30A fuse for fans blowing after replacing fuse box and alternator cable

tgray

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Yes I have found the same thing and good to just have a spare or put a new on in when you have these difficult issues to trouble shoot. I have found the cheap ebay ones to do quite well for me over the years as sometimes the used ones have their own issues.
 

bobla

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Williamsburg, Virginia
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2004 Jetta GLS, Silver
2004 Golf GL, Manual, 200K miles.

The backstory: I had the relatively common battery top fuse box melting problem recently where the 30A fuse slot for the fans over heats and melts. I bought and installed a replacement fuse box from IDParts about a month ago. I also up-sized and replaced the main alternator cable at that time -- discussions around the fuse box melting issue suggested that replacing the alternator cable is a good preventive measure in terms of lowering resistance and keeping things cooler. I should also note that I replaced both fans a year or two ago. Both fans work great currently. Oh, and I cleaned up all of the grounds under the battery box when I put in the new fuse box though they all looked pretty darn good. PNW car -- not much corrosion.

So the 30 amp fuse in the battery top fuse box that controls the fans blew today and I'm a little uncertain where to start with troubleshooting this. I replaced the fuse on the side of the road and the AC and fans operated just fine during the 20 minute drive back home. I cannot see any new melting/burning issues with the new fuse holder. AC works well and is cold. Both fans work when doing the fan test.

Since it's the 30A fuse for the fans that blew and it's slot was previously burned, should I start by checking all of the wiring to those fans? Could the alternator (or more likely) the regulator be the problem?

Open to any and all suggestions on where to start with this.

I tried to attach a photo of my fuse block but no joy. Cut/paste and drag/drop unsuccessful from PC being used to draft this post.

Thanks up front!
"The backstory: I had the relatively common battery top fuse box melting problem recently where the 30A fuse slot for the fans over heats and melts. I bought and installed a replacement fuse box from IDParts about a month ago. I also up-sized and replaced the main alternator cable at that time -- discussions around the fuse box melting issue suggested that replacing the alternator cable is a good preventive measure in terms of lowering resistance and keeping things cooler. I should also note that I replaced both fans a year or two ago. Both fans work great currently. Oh, and I cleaned up all of the grounds under the battery box when I put in the new fuse box though they all looked pretty darn good. PNW car -- not much corrosion. "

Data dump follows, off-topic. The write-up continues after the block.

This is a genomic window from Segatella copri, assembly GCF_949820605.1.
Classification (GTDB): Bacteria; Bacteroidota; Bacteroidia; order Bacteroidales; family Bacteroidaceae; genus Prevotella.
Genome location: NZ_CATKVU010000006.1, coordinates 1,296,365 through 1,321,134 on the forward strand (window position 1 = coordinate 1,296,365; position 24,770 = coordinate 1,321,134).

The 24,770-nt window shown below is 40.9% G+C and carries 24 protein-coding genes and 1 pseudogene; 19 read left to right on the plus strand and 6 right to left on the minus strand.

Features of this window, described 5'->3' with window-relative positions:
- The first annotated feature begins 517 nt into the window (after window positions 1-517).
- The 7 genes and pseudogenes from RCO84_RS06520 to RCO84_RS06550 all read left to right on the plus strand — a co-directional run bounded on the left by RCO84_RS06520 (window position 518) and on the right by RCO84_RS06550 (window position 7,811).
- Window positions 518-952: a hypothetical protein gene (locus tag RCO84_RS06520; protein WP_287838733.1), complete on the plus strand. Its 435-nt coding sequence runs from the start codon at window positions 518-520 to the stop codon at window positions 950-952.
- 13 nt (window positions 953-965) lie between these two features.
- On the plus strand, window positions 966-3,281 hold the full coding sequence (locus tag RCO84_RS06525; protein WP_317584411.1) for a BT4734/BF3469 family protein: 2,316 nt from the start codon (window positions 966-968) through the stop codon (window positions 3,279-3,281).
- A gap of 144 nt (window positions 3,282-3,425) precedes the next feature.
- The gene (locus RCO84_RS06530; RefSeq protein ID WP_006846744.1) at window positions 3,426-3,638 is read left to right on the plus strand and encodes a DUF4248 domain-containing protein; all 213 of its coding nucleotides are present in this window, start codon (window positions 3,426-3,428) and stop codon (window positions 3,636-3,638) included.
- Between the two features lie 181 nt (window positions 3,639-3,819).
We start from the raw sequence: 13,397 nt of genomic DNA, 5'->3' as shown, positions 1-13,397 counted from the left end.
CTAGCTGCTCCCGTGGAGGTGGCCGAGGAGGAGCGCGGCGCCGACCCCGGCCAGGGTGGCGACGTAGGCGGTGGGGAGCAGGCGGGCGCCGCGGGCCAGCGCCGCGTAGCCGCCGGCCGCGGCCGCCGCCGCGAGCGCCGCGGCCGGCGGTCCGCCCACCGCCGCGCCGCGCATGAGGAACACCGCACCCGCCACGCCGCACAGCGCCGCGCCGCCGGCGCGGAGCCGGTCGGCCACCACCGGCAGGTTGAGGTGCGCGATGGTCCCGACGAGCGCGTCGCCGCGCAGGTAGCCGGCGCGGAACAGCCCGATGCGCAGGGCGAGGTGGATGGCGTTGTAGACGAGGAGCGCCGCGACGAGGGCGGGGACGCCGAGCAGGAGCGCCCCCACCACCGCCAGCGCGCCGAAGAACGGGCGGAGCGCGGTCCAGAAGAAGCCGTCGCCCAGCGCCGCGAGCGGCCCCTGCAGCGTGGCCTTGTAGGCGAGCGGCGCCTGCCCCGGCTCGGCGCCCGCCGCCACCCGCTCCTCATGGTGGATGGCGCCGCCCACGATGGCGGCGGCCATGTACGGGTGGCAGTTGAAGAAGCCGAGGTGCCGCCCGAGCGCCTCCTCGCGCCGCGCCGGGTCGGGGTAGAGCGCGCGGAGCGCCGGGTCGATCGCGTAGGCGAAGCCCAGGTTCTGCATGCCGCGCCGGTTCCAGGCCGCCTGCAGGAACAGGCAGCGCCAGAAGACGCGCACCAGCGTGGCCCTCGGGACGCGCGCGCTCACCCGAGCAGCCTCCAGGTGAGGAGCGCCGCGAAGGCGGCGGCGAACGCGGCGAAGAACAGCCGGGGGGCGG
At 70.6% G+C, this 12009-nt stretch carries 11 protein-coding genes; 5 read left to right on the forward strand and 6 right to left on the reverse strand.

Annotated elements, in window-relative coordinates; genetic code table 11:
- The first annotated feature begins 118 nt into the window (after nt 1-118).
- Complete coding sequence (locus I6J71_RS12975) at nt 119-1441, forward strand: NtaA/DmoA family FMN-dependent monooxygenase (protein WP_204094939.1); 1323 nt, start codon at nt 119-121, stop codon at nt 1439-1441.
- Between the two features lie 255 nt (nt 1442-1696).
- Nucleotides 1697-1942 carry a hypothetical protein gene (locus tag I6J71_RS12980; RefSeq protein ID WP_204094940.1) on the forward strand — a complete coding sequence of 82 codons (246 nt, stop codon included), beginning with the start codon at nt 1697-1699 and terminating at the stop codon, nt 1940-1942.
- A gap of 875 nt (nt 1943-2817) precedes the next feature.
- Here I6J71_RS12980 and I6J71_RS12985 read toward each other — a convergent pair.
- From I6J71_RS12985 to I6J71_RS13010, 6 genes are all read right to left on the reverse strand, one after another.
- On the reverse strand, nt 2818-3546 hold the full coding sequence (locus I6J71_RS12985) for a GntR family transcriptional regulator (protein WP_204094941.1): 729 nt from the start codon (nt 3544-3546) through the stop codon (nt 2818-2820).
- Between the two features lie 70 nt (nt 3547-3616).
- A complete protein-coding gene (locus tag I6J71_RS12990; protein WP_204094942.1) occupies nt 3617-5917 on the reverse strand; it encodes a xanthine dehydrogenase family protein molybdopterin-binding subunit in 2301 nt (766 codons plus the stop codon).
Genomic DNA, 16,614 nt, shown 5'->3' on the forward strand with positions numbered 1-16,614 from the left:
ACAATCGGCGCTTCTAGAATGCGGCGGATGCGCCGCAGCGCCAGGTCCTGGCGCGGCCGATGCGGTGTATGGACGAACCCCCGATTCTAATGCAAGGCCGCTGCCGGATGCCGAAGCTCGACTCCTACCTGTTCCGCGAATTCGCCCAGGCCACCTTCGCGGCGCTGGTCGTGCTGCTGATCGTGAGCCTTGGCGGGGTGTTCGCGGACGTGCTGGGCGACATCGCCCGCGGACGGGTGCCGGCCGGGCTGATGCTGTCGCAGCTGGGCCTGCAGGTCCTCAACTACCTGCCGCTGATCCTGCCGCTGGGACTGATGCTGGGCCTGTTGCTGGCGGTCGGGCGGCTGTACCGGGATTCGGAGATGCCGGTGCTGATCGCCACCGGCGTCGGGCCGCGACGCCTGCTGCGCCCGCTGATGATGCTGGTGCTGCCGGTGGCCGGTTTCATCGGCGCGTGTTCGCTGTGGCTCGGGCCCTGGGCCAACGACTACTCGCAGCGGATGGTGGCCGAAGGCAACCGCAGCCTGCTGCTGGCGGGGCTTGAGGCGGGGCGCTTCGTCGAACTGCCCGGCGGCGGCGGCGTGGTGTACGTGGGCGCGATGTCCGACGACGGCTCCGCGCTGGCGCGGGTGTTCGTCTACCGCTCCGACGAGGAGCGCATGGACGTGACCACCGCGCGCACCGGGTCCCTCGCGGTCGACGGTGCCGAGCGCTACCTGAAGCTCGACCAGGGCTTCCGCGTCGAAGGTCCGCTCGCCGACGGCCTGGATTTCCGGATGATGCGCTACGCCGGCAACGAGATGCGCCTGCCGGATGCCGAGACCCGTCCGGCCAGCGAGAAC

I have the same issue. I have purchased the fuse box from ID Parts. What gage cable did you upgrade to and where did you obtain it?
 

OlyTDI

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Olympia, WA
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'04 Golf
"The backstory: I had the relatively common battery top fuse box melting problem recently where the 30A fuse slot for the fans over heats and melts. I bought and installed a replacement fuse box from IDParts about a month ago. I also up-sized and replaced the main alternator cable at that time -- discussions around the fuse box melting issue suggested that replacing the alternator cable is a good preventive measure in terms of lowering resistance and keeping things cooler. I should also note that I replaced both fans a year or two ago. Both fans work great currently. Oh, and I cleaned up all of the grounds under the battery box when I put in the new fuse box though they all looked pretty darn good. PNW car -- not much corrosion. "

I have the same issue. I have purchased the fuse box from ID Parts. What gage cable did you upgrade to and where did you obtain it?
Here is the link to the guy who makes the cables. I went with the heavier red cable.

Mk4 Alterator Cable
 

csstevej

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2001 golf tdi 4 door auto now a manual, mine, 2000 golf 2 door M/T son's,daughters 98 NB non-TDI 2.0, 2003 TDI NB for next daughter, head repaired and on road,glutton for punishment got another tdi 2001NB,another yellow tdi NB
You can also get them made by a member from here by the name Mozambiquer , I recently bought two cables from him for this reason too, niece quality and fast response and delivery. Just my .02.
 

OlyTDI

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You can also get them made by a member from here by the name Mozambiquer , I recently bought two cables from him for this reason too, niece quality and fast response and delivery. Just my .02.
Excellent! Good to know -- thanks!
 

OlyTDI

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UUUUUGGGGHHHHH...

Resurrecting this thread with a plea for advice before self harm ensues.

After replacing the Fan Control Module and having a blissful 10 days or so of AC comfort, the S180 fuse blowing has returned. Got in the car this morning, turned on the AC while driving and I could tell immediately that the fuse had blown (no mini-lag from compressor kick-in, warm air at vents). I pulled over and sure enough, it was blown. Replaced fuse, blew again immediately. I don't know whether the old FCM was bad. When I replaced it with the current one (used and provided by a member), I did get 10 days of operation out of the AC before the problem returned. This would suggest that the FCM was the culprit as I had gotten no where with any other diagnostics. But what are the chances of the second FCM just happening to go bad as well? There's a problem and I admit defeat on how to find it.